Our reflection on ‘enquiry- or practice-based’ philosophy and methodology reminded us of the learning process aims that is, for ‘successful implementation’ one needs to

• offer learning events that highlight relevant, evidence-based practice

• design student-centered learning events placing students in professional roles from the start

• cause students to think like the professional they want to become

• encourage information literacy & self-direction in learning

• provide evidence of outcomes consistent with the methodology eg metacognition, collaboration/interprofessional teamwork

• provide evidence of outcomes consistent with methodology

• model ability to work in a team

• build capacity to assume leadership roles irrespective of discipline base.

However, recent aspirations to make access to education more equitable and the demand for greater information fluency, initiated movement towards more blended modes of delivery and in some instances programs solely reliant on the on-line mode of delivery. The COVID19 pandemic was a catalyst for even greater reliance on technology but also highlighted the complexities of aligning the PBL philosophy and methodology with a changing learning and teaching environment. Rapid responses to pressures to manage the challenges might have led to abandonment of the central tenets of sound educational practices. It was difficult for both students and teachers to accommodate the concept of ‘classroom events’ in the online environment. Larger class sizes have become the ‘norm’ as policy shifts highlighted the notion that education for all was important in an informed society that was ready to embrace change that was inevitable.

The numerous changes in education environment including but not limited to the online environment, pose challenges for educational designers who must revisit the ambitions for the core aspirations of policymakers for graduates who have honed their ability for Critical Thinking (CT) and metacognition. There are also challenges for curriculum designers around achieving a reasonable level of integration of supporting disciplinary concepts to the core of profession-specific discipline. Given the policy imperatives to meet the challenges of society and prepare graduates for the future we are revisiting one of the central tenets of action-oriented approaches to learning that equips students to deal with novel situations.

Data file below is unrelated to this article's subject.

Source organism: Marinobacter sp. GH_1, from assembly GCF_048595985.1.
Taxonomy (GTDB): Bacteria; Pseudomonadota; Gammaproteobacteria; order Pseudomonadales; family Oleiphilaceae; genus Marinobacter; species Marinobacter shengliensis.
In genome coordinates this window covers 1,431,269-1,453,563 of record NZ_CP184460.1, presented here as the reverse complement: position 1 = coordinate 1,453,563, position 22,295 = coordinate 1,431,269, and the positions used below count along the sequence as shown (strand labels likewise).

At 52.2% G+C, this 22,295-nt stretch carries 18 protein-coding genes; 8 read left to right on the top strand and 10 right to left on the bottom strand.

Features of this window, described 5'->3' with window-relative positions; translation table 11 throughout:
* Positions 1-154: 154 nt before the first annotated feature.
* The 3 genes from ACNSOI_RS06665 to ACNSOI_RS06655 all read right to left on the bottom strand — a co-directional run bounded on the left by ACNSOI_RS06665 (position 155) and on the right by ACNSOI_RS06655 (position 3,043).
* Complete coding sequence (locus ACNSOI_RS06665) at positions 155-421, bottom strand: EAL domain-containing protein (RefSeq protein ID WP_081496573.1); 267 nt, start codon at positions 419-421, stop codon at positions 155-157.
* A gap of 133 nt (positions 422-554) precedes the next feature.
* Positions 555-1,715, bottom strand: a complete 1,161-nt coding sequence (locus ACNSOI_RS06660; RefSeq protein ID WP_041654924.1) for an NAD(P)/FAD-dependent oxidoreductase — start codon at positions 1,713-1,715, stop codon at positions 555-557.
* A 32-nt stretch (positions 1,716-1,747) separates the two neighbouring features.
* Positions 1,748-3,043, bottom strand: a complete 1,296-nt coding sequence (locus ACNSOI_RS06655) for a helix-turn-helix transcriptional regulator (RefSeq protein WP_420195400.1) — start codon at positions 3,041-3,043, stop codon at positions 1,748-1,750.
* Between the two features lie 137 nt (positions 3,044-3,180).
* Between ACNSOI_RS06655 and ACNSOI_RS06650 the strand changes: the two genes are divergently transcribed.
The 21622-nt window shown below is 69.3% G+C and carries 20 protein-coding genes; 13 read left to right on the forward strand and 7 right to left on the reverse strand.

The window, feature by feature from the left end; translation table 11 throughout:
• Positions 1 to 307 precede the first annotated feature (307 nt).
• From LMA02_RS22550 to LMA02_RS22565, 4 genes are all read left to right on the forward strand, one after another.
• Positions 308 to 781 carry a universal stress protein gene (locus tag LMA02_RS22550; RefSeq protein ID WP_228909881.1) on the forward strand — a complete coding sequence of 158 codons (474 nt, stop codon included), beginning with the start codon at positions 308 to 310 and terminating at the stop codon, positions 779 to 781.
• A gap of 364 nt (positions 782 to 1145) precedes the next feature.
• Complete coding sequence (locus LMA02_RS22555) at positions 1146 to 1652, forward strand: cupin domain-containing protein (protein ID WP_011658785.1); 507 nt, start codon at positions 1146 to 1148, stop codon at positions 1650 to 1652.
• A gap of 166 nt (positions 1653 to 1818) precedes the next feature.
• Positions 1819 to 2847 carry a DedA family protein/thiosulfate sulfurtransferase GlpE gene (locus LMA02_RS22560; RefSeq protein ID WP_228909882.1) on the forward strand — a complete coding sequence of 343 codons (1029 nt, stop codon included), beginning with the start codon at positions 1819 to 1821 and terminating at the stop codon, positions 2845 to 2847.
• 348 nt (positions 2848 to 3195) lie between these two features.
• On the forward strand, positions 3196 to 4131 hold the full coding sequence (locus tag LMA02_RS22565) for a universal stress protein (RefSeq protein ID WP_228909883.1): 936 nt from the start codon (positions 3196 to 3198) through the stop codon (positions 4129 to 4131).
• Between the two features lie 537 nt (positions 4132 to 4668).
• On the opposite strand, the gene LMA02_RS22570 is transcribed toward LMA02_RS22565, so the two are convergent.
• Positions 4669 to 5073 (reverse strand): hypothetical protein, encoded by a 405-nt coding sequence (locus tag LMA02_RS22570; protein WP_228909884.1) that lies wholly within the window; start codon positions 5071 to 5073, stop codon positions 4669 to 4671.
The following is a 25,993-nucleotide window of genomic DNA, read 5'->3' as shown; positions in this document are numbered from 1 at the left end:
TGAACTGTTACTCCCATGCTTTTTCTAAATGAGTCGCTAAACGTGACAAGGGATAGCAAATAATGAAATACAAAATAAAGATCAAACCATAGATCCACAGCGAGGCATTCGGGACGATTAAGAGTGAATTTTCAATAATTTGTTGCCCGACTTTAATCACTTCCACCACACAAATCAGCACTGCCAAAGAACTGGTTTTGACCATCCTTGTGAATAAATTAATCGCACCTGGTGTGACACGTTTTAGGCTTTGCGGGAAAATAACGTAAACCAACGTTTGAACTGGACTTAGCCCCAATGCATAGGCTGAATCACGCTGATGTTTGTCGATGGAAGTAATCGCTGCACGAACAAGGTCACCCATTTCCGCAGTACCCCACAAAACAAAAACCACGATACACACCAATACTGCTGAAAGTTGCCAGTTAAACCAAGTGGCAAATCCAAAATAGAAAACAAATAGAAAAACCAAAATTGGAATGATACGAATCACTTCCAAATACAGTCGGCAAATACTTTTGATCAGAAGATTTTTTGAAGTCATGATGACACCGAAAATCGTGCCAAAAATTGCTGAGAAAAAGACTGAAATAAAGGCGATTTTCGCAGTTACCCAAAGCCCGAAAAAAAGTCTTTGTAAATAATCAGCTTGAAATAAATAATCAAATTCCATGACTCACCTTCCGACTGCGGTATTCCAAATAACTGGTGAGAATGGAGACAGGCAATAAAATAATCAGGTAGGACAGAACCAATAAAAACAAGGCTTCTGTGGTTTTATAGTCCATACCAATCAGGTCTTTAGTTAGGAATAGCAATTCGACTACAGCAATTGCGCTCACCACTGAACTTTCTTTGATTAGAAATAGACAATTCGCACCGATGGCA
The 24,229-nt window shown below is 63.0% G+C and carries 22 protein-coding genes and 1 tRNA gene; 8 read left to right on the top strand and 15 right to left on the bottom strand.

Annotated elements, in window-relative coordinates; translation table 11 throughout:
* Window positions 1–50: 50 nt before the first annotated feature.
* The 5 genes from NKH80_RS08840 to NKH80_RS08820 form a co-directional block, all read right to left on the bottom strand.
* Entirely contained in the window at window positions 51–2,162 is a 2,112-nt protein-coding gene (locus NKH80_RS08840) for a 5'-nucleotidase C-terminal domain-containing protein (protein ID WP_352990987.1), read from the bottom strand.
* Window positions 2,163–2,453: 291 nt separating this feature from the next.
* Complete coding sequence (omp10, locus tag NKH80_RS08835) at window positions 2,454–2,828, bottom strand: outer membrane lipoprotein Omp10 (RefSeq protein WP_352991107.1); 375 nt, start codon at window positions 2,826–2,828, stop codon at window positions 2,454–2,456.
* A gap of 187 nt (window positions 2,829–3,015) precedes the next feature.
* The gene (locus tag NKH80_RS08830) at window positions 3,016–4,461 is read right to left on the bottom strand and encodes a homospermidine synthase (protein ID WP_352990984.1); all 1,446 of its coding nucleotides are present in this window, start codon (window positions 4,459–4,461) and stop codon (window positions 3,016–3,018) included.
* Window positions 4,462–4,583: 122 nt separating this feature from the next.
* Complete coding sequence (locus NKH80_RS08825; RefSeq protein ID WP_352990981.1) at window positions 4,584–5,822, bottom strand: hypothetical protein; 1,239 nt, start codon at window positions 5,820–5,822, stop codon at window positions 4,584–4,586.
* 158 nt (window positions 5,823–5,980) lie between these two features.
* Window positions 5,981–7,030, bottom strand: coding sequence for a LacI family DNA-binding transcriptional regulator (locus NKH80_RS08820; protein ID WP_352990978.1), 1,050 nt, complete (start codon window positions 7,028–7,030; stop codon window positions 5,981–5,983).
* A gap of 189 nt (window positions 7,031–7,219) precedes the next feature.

A recent UNESCO consultancy identified five pillars to guide Artificial Intelligence (AI) and those involved with educational design and implementation. Of interest here is the demand for further adaptation around critical thinking:

• data awareness, manipulating, visualizing large amounts of data

• understanding randomness and accepting uncertainty

• coding and computational thinking that foresees skills to solve problems through algorithms

• Critical thinking as adapted to the digital society

• Reconsideration of key concepts such as intelligence, experience, creativity, ‘the truth’ (UNESCO, 2019)


Statements of ‘Graduate Attributes’ samples from websites about university programs across Australia show the following as common to many curricula preparing professionals for practice

• Thinkers who are curious, reflective, and critical

• Innovators who have ideas and can realize their dreams

• Citizens who engage in socially and culturally appropriate ways to advance individual, community, and global well-being

• Communicators who can create, exchange, impart and convey information and ideas

• Leaders who display and promote positive behaviors and aspire to make a difference, acting with integrity, are receptive to alternatives and foster sustainable and resilient practices.

Central to all professional programs is the aim to cause graduates to think more critically when faced with the inevitability of situations in workplaces that are new to them. Developing students’ critical thinking (CT) skills is facilitated through metacognition (Magno, 2010). The relationship between metacognition and critical thinking was initially put forward by Schoen (1983) who explained that “… a successful pedagogy…(serving) as a basis for enhancement of thinking will have to incorporate ideas (on) the way in which learners organize knowledge and internally re-present it and the way these re-presentations change and resist change when new information is encountered” (Schoen 1983, p. 87).

In Schoen’s explanation, enhancement of knowledge is referred to as critical thinking and the process of organizing knowledge a factor in metacognition. But definitions of critical thinking vary widely - determining what critical thinking is to a particular discipline and to what extent it is required to practise competently is difficult. For example, despite the enormous amount of literature suggesting critical thinking is essential in nursing (Conway & McMillan, 2018), fundamental assumptions about the nature and purpose of critical thinking in a range of disciplines have yet to be addressed.

When exploring the relationship between CT ability and professional practice in learning scenarios one needs to ask: